Digital Dive Download: Sad Realities and Forward Thinking

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Roger Erik Tinch

In the bunker-like Microcinema at New Frontier on Main, Michael Brown of Digitaria kicked off the Digital Dive Workshop with his presentation on bringing online film marketing back to its roots: the website.

“The opportunities to raise awareness with an array of free online social networks and tools has never been greater, but your core is and should always be your website,” Brown continued, “Will these social networks be around in five years? Your website, however, can stay online forever.”

It’s a great point he raises and the thought that a lot of filmmakers are foregoing a traditional site to solely market their film through a Facebook Fan Page is a sad reality. And it’s a reality which is a result of the cost in designing, maintaining and hosting a website.

The most obvious solution as Brown pointed out was to include it in the budget of your film. It shouldn’t be an afterthought, but rather part of the existence of your film.

“Before even making your movie, think about the pieces of digital content you can create during the course of production. Unlike most sites which pull content you have the ultimate advantage of creating the content.” Brown mentioned the 2010 Sundance Festival Film Buried, where the whole film takes place in a buried coffin, and imagined the use of extra footage of the interior of the coffin for use later in some sort of interactive experience.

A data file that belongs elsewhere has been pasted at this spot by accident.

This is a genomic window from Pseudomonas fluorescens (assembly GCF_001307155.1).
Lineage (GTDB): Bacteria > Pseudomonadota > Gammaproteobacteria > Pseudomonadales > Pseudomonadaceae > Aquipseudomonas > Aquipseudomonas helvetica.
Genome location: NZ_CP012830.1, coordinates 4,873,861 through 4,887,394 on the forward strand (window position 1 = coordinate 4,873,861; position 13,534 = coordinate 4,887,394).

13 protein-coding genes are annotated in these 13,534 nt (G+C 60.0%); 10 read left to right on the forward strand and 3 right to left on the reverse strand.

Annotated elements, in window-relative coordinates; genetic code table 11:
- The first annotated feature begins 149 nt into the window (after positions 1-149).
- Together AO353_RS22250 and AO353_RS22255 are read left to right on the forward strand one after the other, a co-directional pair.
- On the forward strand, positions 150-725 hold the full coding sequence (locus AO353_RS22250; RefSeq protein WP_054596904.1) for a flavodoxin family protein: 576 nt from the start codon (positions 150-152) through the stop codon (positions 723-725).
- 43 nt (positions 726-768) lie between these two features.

Another sad reality of the current state of independent film using new media is the lack of it. Lisa Osborne, partner of Jigsaw Global who put together Digital Dive, pointed out that most of the best use cases being presented today are from big budget films.

“One of the reasons we were excited to bring Digital Dive to Sundance was to expose independent filmmakers to the advantage of new media,” she said.

So for those that can’t make it to Digital Dive, I’ll download the most pertinent information in following posts to ensure the next new media workshop is all about how independent films are rocking the digital landscape.

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Alexis Chikaeze as Kai in 'Miss Juneteenth,' coming to digital platforms June 19

Channing Godfrey Peoples on a Bittersweet ‘Miss Juneteenth’ Release and the Urgency of Portraying Black Humanity on Screen

After premiering at the 2020 Sundance Film Festival, Channing Godfrey Peoples’s debut feature is hitting digital platforms this Juneteenth—the day for which the film is named and which is very close to the director’s heart. “I feel like I’ve been living Miss Juneteenth my whole life,” she says.
The June 19 holiday—which commemorates the day slavery was finally abolished in Texas (more than two years after the 1863 Emancipation Proclamation was issued)—is celebrated in her hometown of Fort Worth with a deep sense of reverence and community, with barbecues, a parade, and a scholarship pageant for young Black women.

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